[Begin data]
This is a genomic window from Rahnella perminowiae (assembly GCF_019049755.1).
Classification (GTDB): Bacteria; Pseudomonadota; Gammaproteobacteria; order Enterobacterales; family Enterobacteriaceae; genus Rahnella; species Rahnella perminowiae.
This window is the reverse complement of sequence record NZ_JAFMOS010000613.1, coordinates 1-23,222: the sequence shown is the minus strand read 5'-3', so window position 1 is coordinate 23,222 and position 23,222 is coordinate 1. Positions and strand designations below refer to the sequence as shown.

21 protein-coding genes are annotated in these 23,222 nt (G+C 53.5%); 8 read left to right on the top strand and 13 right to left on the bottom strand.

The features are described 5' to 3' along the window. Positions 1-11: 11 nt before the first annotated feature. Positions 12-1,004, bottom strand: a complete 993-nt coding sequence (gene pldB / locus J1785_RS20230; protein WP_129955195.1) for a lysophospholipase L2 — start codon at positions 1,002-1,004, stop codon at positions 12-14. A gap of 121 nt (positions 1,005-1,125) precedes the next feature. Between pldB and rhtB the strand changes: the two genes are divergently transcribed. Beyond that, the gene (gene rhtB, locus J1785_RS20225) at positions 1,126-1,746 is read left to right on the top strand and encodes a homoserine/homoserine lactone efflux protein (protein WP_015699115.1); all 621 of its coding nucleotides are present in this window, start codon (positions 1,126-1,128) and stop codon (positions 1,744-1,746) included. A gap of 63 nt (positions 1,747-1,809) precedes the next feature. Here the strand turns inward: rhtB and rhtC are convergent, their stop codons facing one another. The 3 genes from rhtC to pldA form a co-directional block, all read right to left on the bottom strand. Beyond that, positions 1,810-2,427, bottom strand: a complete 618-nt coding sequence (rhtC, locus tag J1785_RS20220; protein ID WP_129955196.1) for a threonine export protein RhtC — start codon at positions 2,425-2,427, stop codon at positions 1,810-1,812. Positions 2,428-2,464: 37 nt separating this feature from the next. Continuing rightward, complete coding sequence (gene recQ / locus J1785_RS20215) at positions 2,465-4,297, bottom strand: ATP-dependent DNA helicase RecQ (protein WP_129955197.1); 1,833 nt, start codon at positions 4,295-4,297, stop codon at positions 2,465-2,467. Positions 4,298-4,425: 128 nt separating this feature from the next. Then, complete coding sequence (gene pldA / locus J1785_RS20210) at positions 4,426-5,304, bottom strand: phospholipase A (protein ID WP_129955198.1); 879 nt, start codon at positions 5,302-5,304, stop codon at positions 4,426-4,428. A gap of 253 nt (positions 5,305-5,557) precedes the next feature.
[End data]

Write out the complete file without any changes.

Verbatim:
This is a genomic window from Rahnella perminowiae (assembly GCF_019049755.1).
Classification (GTDB): Bacteria; Pseudomonadota; Gammaproteobacteria; order Enterobacterales; family Enterobacteriaceae; genus Rahnella; species Rahnella perminowiae.
This window is the reverse complement of sequence record NZ_JAFMOS010000613.1, coordinates 1-23,222: the sequence shown is the minus strand read 5'-3', so window position 1 is coordinate 23,222 and position 23,222 is coordinate 1. Positions and strand designations below refer to the sequence as shown.

21 protein-coding genes are annotated in these 23,222 nt (G+C 53.5%); 8 read left to right on the top strand and 13 right to left on the bottom strand.

The features are described 5' to 3' along the window. Positions 1-11: 11 nt before the first annotated feature. Positions 12-1,004, bottom strand: a complete 993-nt coding sequence (gene pldB / locus J1785_RS20230; protein WP_129955195.1) for a lysophospholipase L2 — start codon at positions 1,002-1,004, stop codon at positions 12-14. A gap of 121 nt (positions 1,005-1,125) precedes the next feature. Between pldB and rhtB the strand changes: the two genes are divergently transcribed. Beyond that, the gene (gene rhtB, locus J1785_RS20225) at positions 1,126-1,746 is read left to right on the top strand and encodes a homoserine/homoserine lactone efflux protein (protein WP_015699115.1); all 621 of its coding nucleotides are present in this window, start codon (positions 1,126-1,128) and stop codon (positions 1,744-1,746) included. A gap of 63 nt (positions 1,747-1,809) precedes the next feature. Here the strand turns inward: rhtB and rhtC are convergent, their stop codons facing one another. The 3 genes from rhtC to pldA form a co-directional block, all read right to left on the bottom strand. Beyond that, positions 1,810-2,427, bottom strand: a complete 618-nt coding sequence (rhtC, locus tag J1785_RS20220; protein ID WP_129955196.1) for a threonine export protein RhtC — start codon at positions 2,425-2,427, stop codon at positions 1,810-1,812. Positions 2,428-2,464: 37 nt separating this feature from the next. Continuing rightward, complete coding sequence (gene recQ / locus J1785_RS20215) at positions 2,465-4,297, bottom strand: ATP-dependent DNA helicase RecQ (protein WP_129955197.1); 1,833 nt, start codon at positions 4,295-4,297, stop codon at positions 2,465-2,467. Positions 4,298-4,425: 128 nt separating this feature from the next. Then, complete coding sequence (gene pldA / locus J1785_RS20210) at positions 4,426-5,304, bottom strand: phospholipase A (protein ID WP_129955198.1); 879 nt, start codon at positions 5,302-5,304, stop codon at positions 4,426-4,428. A gap of 253 nt (positions 5,305-5,557) precedes the next feature.